‘The Un-Trim-A-Tree Holiday Gift program is in full swing!’

Good Morning Prince William – Calling all adult service groups! – The Manassas Christmas Parade needs volunteer marshals to help on Saturday, December 2nd. This is a super fun event kicks off the 2017 Holiday Season in Old Town Manassas. It’s just a couple of hours in the morning that is sure to put you in the spirit! This is the perfect opportunity for a large group as they need 40-50 volunteers! Please email Nora to learn more at

· The Un-Trim-A-Tree Holiday Gift program is in full swing! Share the joy of the season by sponsoring a child and making their wishes come true. You’ll be given the 2 wishes for toys or clothes valued up to $75 for a little boy or girl up to 12 years old. These children live here in our community. Come join the fun. Please visit for more info and to download the donor form.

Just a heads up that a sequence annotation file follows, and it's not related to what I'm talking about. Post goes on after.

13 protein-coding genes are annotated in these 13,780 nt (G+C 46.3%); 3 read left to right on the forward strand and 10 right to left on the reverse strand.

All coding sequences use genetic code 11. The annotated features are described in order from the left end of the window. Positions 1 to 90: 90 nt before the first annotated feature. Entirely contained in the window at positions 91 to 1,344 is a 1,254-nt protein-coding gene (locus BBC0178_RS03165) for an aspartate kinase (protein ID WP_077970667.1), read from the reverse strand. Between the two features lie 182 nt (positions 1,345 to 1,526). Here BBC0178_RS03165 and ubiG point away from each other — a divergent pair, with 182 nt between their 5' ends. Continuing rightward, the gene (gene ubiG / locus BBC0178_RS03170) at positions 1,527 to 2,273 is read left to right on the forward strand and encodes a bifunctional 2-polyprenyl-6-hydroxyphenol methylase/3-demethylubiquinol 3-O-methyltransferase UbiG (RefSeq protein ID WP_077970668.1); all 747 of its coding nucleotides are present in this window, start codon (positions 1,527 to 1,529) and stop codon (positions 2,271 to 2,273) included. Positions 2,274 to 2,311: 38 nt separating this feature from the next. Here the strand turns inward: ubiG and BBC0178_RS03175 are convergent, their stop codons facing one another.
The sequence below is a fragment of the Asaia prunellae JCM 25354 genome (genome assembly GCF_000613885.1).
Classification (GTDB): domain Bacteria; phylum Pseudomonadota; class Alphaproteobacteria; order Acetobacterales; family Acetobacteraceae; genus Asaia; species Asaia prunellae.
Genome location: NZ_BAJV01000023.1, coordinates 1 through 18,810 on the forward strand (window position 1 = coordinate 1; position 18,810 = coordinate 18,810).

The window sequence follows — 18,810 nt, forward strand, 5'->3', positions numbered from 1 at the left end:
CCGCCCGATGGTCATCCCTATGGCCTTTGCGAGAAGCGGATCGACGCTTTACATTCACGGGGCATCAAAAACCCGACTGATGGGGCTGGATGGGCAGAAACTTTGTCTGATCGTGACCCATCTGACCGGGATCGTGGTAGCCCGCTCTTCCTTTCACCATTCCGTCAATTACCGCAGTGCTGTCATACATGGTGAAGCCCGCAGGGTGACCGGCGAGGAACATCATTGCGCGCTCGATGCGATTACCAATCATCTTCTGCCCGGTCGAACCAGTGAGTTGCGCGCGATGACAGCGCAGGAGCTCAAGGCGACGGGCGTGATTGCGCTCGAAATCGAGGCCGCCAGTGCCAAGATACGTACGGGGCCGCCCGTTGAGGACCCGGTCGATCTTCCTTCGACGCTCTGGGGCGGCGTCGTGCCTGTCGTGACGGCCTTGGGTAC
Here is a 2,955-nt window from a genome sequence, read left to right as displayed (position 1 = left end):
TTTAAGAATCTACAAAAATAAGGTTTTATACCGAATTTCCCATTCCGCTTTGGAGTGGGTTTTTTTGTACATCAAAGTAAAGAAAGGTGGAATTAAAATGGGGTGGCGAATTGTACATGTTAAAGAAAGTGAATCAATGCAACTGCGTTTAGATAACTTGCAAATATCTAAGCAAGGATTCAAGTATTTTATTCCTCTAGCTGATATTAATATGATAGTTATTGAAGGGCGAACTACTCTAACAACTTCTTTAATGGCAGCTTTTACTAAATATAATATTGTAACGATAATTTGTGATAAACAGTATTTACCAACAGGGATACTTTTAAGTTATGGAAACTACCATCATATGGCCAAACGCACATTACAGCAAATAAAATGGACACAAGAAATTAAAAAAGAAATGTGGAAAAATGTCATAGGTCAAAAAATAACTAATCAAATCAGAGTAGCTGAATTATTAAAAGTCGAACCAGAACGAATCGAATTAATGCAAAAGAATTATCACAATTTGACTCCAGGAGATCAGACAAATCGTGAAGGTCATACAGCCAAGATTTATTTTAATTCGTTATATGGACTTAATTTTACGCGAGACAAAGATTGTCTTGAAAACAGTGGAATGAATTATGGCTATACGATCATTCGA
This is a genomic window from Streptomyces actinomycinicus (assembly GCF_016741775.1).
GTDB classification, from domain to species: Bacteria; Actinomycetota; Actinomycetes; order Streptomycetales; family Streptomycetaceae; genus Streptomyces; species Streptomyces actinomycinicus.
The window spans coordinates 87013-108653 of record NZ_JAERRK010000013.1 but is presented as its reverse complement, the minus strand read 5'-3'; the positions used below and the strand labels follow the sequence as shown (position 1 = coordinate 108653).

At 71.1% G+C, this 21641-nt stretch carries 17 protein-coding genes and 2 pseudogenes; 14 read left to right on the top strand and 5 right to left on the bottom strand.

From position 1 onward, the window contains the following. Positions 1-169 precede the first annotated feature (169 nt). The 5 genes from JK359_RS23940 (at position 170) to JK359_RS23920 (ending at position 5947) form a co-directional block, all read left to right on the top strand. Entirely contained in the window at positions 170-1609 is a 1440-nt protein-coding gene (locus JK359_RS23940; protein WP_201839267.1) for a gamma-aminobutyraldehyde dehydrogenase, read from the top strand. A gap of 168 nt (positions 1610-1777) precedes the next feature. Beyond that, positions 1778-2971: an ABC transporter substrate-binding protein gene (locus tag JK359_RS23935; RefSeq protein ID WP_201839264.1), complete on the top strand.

· Our Retired and Senior Volunteer Program (RSVP) is looking for empathetic volunteer age 55+ to assist as a Senior Link Volunteer. This position has flexible hours and can be done at either the ACTS Manassas or Dumfries locations. Duties include calling home-bound seniors to check on them. Training is provided by ACTS and is scheduled in December. It’s a wonderful way to learn more about your community and reach vulnerable seniors. Please call Jan to learn more at 571-292-5307 to be part of the RSVP team. (more…)

Daycare centers cancels 32nd annual fall festival after swastika found

The fall festival that has taken place for the past 32 years at Early Years Academy is canceled.